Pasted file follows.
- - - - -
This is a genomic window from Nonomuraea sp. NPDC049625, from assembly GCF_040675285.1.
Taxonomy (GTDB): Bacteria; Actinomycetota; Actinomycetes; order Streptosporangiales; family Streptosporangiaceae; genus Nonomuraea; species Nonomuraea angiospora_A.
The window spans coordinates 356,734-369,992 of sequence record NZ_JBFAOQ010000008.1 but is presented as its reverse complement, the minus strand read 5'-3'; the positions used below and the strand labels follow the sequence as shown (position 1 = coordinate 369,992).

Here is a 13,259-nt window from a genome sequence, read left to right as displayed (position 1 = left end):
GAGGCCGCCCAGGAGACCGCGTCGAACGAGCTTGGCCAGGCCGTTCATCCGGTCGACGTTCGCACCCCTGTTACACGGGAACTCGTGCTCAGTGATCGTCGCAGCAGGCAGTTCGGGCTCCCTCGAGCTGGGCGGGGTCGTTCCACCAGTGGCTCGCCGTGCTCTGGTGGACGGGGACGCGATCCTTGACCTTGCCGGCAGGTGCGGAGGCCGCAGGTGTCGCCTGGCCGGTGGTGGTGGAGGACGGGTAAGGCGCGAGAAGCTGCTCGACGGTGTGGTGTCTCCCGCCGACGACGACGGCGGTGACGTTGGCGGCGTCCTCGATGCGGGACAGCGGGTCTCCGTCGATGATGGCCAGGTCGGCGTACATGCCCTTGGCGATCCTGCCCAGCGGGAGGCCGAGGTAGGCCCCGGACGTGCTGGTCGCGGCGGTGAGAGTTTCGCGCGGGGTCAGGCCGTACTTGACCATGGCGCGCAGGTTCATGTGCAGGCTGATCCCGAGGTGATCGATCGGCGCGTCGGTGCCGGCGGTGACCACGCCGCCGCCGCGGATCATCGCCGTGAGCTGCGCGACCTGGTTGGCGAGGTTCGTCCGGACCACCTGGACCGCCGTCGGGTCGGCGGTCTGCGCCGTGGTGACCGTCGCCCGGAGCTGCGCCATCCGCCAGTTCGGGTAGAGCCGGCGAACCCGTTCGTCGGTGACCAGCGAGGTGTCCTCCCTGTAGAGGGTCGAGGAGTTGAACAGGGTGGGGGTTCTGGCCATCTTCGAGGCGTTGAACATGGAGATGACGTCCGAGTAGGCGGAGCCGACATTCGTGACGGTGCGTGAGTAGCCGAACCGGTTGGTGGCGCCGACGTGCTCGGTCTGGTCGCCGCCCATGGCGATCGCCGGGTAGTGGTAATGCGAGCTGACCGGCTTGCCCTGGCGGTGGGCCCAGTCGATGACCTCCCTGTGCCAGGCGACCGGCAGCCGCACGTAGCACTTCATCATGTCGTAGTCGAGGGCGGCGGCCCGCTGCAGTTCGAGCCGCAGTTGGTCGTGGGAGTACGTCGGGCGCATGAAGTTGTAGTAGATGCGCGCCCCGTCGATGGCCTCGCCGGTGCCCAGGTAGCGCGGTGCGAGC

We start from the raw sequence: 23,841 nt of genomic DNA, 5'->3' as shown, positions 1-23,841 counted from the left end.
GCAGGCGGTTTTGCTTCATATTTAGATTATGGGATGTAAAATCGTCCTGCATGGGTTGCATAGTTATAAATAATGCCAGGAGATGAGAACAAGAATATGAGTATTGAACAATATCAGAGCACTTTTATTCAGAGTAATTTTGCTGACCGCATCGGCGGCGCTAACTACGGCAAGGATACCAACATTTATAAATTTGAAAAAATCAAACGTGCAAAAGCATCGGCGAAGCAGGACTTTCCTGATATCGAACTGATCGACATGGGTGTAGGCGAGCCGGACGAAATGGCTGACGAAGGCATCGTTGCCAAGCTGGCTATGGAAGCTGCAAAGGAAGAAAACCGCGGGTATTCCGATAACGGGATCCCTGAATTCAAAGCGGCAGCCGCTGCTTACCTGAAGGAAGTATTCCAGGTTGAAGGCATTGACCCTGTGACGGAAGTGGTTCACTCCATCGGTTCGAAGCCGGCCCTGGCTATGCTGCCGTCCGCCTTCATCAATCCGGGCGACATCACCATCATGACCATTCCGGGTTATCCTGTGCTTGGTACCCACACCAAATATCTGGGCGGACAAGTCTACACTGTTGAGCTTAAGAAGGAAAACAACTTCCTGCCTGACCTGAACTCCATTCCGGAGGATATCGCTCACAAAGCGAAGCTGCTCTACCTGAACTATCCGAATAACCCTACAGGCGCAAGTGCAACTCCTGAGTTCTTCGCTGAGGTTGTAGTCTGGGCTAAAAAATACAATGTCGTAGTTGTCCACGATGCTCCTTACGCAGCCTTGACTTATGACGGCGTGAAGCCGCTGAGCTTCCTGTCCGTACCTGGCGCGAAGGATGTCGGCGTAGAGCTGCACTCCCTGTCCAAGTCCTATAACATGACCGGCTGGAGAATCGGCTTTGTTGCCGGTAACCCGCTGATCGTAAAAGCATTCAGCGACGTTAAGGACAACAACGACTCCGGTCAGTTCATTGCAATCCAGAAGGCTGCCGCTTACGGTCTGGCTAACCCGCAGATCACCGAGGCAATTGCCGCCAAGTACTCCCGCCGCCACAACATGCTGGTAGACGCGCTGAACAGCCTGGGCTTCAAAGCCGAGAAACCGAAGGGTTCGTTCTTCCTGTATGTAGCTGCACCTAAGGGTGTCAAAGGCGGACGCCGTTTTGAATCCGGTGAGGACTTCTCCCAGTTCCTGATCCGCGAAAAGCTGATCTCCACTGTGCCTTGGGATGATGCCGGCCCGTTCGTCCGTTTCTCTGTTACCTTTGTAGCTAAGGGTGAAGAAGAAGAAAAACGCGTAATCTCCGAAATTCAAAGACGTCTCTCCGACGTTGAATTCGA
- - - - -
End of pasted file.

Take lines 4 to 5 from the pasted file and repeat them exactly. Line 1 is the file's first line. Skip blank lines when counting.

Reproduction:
Here is a 13,259-nt window from a genome sequence, read left to right as displayed (position 1 = left end):
GAGGCCGCCCAGGAGACCGCGTCGAACGAGCTTGGCCAGGCCGTTCATCCGGTCGACGTTCGCACCCCTGTTACACGGGAACTCGTGCTCAGTGATCGTCGCAGCAGGCAGTTCGGGCTCCCTCGAGCTGGGCGGGGTCGTTCCACCAGTGGCTCGCCGTGCTCTGGTGGACGGGGACGCGATCCTTGACCTTGCCGGCAGGTGCGGAGGCCGCAGGTGTCGCCTGGCCGGTGGTGGTGGAGGACGGGTAAGGCGCGAGAAGCTGCTCGACGGTGTGGTGTCTCCCGCCGACGACGACGGCGGTGACGTTGGCGGCGTCCTCGATGCGGGACAGCGGGTCTCCGTCGATGATGGCCAGGTCGGCGTACATGCCCTTGGCGATCCTGCCCAGCGGGAGGCCGAGGTAGGCCCCGGACGTGCTGGTCGCGGCGGTGAGAGTTTCGCGCGGGGTCAGGCCGTACTTGACCATGGCGCGCAGGTTCATGTGCAGGCTGATCCCGAGGTGATCGATCGGCGCGTCGGTGCCGGCGGTGACCACGCCGCCGCCGCGGATCATCGCCGTGAGCTGCGCGACCTGGTTGGCGAGGTTCGTCCGGACCACCTGGACCGCCGTCGGGTCGGCGGTCTGCGCCGTGGTGACCGTCGCCCGGAGCTGCGCCATCCGCCAGTTCGGGTAGAGCCGGCGAACCCGTTCGTCGGTGACCAGCGAGGTGTCCTCCCTGTAGAGGGTCGAGGAGTTGAACAGGGTGGGGGTTCTGGCCATCTTCGAGGCGTTGAACATGGAGATGACGTCCGAGTAGGCGGAGCCGACATTCGTGACGGTGCGTGAGTAGCCGAACCGGTTGGTGGCGCCGACGTGCTCGGTCTGGTCGCCGCCCATGGCGATCGCCGGGTAGTGGTAATGCGAGCTGACCGGCTTGCCCTGGCGGTGGGCCCAGTCGATGACCTCCCTGTGCCAGGCGACCGGCAGCCGCACGTAGCACTTCATCATGTCGTAGTCGAGGGCGGCGGCCCGCTGCAGTTCGAGCCGCAGTTGGTCGTGGGAGTACGTCGGGCGCATGAAGTTGTAGTAGATGCGCGCCCCGTCGATGGCCTCGCCGGTGCCCAGGTAGCGCGGTGCGAGC